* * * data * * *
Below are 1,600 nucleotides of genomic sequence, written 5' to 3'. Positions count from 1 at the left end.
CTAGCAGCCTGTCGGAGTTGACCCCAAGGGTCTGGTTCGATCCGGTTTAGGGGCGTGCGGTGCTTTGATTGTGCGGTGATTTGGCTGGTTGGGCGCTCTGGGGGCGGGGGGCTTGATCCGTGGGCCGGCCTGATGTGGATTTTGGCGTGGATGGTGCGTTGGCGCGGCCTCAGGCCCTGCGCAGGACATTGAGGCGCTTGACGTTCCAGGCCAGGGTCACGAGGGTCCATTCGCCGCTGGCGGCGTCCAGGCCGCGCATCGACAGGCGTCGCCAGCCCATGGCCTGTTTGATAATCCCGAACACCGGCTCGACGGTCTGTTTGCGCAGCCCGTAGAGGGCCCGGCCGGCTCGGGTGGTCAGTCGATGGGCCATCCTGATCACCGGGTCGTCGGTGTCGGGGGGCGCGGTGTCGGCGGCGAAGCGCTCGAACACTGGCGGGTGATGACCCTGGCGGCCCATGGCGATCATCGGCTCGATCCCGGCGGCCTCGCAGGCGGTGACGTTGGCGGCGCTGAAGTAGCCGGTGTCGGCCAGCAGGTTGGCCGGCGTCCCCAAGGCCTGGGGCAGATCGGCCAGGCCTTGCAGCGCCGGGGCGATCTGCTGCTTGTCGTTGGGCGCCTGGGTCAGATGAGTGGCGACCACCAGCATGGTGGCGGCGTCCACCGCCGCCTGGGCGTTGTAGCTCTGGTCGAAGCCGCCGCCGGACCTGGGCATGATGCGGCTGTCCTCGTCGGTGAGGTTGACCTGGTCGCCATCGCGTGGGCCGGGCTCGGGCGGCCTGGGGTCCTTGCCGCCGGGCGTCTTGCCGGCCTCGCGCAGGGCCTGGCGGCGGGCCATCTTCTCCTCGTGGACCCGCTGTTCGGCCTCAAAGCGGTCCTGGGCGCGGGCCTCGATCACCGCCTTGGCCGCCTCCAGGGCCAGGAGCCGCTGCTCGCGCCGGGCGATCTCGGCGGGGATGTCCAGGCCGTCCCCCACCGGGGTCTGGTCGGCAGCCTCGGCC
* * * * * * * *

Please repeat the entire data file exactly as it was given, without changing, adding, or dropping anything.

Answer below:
Below are 1,600 nucleotides of genomic sequence, written 5' to 3'. Positions count from 1 at the left end.
CTAGCAGCCTGTCGGAGTTGACCCCAAGGGTCTGGTTCGATCCGGTTTAGGGGCGTGCGGTGCTTTGATTGTGCGGTGATTTGGCTGGTTGGGCGCTCTGGGGGCGGGGGGCTTGATCCGTGGGCCGGCCTGATGTGGATTTTGGCGTGGATGGTGCGTTGGCGCGGCCTCAGGCCCTGCGCAGGACATTGAGGCGCTTGACGTTCCAGGCCAGGGTCACGAGGGTCCATTCGCCGCTGGCGGCGTCCAGGCCGCGCATCGACAGGCGTCGCCAGCCCATGGCCTGTTTGATAATCCCGAACACCGGCTCGACGGTCTGTTTGCGCAGCCCGTAGAGGGCCCGGCCGGCTCGGGTGGTCAGTCGATGGGCCATCCTGATCACCGGGTCGTCGGTGTCGGGGGGCGCGGTGTCGGCGGCGAAGCGCTCGAACACTGGCGGGTGATGACCCTGGCGGCCCATGGCGATCATCGGCTCGATCCCGGCGGCCTCGCAGGCGGTGACGTTGGCGGCGCTGAAGTAGCCGGTGTCGGCCAGCAGGTTGGCCGGCGTCCCCAAGGCCTGGGGCAGATCGGCCAGGCCTTGCAGCGCCGGGGCGATCTGCTGCTTGTCGTTGGGCGCCTGGGTCAGATGAGTGGCGACCACCAGCATGGTGGCGGCGTCCACCGCCGCCTGGGCGTTGTAGCTCTGGTCGAAGCCGCCGCCGGACCTGGGCATGATGCGGCTGTCCTCGTCGGTGAGGTTGACCTGGTCGCCATCGCGTGGGCCGGGCTCGGGCGGCCTGGGGTCCTTGCCGCCGGGCGTCTTGCCGGCCTCGCGCAGGGCCTGGCGGCGGGCCATCTTCTCCTCGTGGACCCGCTGTTCGGCCTCAAAGCGGTCCTGGGCGCGGGCCTCGATCACCGCCTTGGCCGCCTCCAGGGCCAGGAGCCGCTGCTCGCGCCGGGCGATCTCGGCGGGGATGTCCAGGCCGTCCCCCACCGGGGTCTGGTCGGCAGCCTCGGCC